Swim 200m, bike 15km, run 5km
1:07:53 (3/38 OA, 3/9 AG, 13/74 men and women)
Short version: this was a fantastic day. My two little ones did their first event, the weather was great, and we stuck around to volunteer afterward. Now for the long version...
I started right at the front near the buoy, and this swim was the scrappiest I've experienced so far, in terms of body contact. Nobody seemed too fazed by it though, there wasn't any hitting or grabbing... just a lot of people occupying the same space. The clear area ahead of the front row didn't last long, and swimming in a sea of bodies rather than water, I wasn't able to find a rhythm. Looking on the bright side though, look at all these feet to choose from! Eventually the field spread out a little, and somehow I lost all my drafting possibilities. I managed to keep from hyperventilating, just barely, but I didn't feel nearly as strong as I was in Brockville where I had more open water (and frankly, more time in the water leading up to the race). On reaching the beach, I took off at the fastest run I could manage -- knowing I couldn't afford to give up so much as a few seconds anywhere on the course in this strong field. The run to transition at this venue is long, and cruelly uphill.
Swim + T1: 8:53, goal under 10:00
(last year 10:13)
|On the bike (you probably would've figured that out without a caption)|
Had a reasonable transition, and wasted no time on the run out to the mount line. I knew I would have to go hard on the bike -- I pushed the gearing into the big ring, crouched into aero, and started picking off cyclists. The first part of the course was very crowded. The male super sprinters had started 5 minutes before us, and the back members of that pack were carrying a relatively slow speed. Some were also clearly not used to the "keep right unless passing" protocol. This combination made the first few km a little hair-raising -- this was exacerbated by a course marshal on a motorcycle who put himself in the middle of the melee, on a downhill curve, doing about 25km/h (not fast enough to avoid hindering passing cyclists). At the turnaround, I lost precious seconds clipping back in -- I've developed a habit of unclipping my inside foot on my tri bike at tight turnarounds. I don't feel as maneuverable on it as I do on my road bike, and I also almost dropped it on the last of 4 turnarounds at my first event this season. That spooked me a little. I really need to stop doing this... It totally wrecks my momentum (I had to re-pass 2 people after the turn). Ugh! The return portion of the bike leg is slightly uphill, and was also into the wind on this day. Tough mental game when you know you have to push hard on the bike, and you've also got to run a fast 5k afterward. Kathy greeted and then passed me around the Bronson bridge, asking if I knew how far ahead Lucie was. I had no idea. Careful to dismount before the line, I hustled back to transition... still racing while running with my bike, not wanting to give up any time.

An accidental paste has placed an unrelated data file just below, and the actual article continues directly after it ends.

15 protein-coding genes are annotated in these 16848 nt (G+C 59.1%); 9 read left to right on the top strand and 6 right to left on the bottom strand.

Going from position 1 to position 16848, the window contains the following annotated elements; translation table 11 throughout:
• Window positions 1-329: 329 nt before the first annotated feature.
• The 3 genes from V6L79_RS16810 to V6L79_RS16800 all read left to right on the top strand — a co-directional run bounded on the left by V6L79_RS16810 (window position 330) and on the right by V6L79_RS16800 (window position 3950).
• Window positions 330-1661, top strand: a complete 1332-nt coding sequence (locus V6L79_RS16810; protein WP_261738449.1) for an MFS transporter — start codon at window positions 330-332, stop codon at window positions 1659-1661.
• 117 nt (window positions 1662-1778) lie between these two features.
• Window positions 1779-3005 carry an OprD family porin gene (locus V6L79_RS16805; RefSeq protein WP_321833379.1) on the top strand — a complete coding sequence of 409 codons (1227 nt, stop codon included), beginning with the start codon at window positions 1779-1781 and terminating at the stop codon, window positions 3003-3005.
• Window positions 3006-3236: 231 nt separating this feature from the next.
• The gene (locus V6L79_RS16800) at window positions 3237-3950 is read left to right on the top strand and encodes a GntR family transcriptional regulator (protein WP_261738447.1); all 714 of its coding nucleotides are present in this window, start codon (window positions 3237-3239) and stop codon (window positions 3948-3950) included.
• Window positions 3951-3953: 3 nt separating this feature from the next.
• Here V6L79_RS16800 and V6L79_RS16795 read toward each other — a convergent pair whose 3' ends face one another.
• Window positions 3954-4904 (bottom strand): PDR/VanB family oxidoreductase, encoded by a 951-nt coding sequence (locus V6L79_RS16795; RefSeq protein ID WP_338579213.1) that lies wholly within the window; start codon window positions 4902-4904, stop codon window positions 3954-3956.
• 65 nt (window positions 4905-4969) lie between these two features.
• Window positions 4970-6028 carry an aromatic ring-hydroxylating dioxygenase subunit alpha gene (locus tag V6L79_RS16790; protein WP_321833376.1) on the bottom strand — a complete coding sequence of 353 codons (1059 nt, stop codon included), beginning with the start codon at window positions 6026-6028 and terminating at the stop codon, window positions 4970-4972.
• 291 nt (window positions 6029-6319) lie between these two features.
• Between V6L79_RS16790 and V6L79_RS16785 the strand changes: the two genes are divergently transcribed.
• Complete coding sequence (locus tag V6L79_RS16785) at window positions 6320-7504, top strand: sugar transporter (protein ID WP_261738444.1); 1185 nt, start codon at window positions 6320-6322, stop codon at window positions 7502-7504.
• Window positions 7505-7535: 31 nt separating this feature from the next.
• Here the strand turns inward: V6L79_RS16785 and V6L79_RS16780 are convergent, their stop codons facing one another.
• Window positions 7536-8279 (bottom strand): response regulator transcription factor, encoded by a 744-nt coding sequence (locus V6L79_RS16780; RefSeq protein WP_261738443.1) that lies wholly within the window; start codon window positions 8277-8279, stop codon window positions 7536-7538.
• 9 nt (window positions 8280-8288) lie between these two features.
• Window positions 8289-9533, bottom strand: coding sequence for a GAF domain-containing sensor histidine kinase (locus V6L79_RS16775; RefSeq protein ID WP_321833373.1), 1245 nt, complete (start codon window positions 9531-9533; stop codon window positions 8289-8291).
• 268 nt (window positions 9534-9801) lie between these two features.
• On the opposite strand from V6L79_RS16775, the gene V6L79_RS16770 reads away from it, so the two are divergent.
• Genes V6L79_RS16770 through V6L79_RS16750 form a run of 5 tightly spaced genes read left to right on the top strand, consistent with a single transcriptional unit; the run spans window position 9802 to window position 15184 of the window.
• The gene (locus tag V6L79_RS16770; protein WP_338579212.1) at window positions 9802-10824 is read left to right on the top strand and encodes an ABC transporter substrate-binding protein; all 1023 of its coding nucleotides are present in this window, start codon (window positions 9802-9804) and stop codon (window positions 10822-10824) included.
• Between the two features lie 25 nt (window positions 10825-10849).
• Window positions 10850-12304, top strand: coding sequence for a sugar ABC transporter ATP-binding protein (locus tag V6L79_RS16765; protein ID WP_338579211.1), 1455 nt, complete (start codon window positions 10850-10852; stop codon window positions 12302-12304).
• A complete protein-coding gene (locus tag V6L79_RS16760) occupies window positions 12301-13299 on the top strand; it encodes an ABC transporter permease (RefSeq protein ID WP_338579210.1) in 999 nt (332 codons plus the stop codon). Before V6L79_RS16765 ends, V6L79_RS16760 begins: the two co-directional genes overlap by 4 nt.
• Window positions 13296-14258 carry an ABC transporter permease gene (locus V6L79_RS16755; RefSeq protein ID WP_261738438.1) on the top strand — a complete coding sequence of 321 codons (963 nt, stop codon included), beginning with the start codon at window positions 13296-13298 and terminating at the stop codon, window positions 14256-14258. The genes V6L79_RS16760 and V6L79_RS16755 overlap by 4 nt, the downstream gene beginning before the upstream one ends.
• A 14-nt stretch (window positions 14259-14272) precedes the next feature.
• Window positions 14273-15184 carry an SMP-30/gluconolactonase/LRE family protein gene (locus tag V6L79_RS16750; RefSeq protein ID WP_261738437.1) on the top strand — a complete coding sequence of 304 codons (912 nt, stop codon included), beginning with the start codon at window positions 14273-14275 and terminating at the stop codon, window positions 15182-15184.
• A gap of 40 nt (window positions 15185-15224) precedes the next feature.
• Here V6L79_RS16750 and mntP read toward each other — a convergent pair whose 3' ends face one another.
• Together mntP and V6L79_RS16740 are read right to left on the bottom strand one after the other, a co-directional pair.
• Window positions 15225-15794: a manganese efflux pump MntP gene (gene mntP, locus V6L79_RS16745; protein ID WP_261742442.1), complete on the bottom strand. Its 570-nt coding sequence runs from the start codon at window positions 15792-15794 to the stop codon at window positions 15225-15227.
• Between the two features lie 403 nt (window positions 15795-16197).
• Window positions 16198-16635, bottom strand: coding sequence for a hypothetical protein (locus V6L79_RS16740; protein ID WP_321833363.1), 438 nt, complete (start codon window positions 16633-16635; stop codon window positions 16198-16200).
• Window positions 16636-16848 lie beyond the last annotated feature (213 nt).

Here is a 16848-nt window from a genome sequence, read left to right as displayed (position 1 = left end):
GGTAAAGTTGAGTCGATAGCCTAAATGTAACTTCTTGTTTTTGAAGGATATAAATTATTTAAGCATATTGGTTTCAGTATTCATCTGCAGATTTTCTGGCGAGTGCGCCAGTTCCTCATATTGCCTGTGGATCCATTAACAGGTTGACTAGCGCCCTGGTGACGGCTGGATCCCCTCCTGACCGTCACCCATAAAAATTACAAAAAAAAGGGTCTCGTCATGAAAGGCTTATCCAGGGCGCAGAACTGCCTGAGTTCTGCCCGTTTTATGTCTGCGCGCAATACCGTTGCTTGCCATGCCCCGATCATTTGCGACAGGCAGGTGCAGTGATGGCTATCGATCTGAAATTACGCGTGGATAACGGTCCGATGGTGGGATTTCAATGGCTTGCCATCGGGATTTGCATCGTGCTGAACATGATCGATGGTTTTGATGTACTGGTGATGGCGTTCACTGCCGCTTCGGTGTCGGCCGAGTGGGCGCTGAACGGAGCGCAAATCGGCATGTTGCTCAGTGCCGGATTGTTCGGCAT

Bike: 31:15, goal 30:00
(last year 31:36)
T2: 1:36, goal under 2:00
(last year 2:05)
I passed Kathy in transition, but it took her less than a km to regain her lead on the run. A fellow OTCer, Rachel, passed me at about 1.5 km. I saw from the back of her calf that she was in my event, but not my age group. Even so, I was pretty sure only Lucie and Kathy were ahead... So the battle was on for 3rd place overall. I was skeptical that I'd be able to stick with Rachel let alone pass her, but that became my goal. Did she ever make me work for it. She would get 10 feet ahead, 12... Then I'd grit my teeth and pick it up for a few steps to close the gap back up. I wasn't sure I could sustain this, but I knew I'd either do it or spend every last calorie of energy trying. I shadowed her all the way to the stadium entrance, then spent the last of my reserves in a final kick -- succeeding in making the pass only a few steps before the finish line.
Run: 26:10, goal 25:00
(last year 27:54)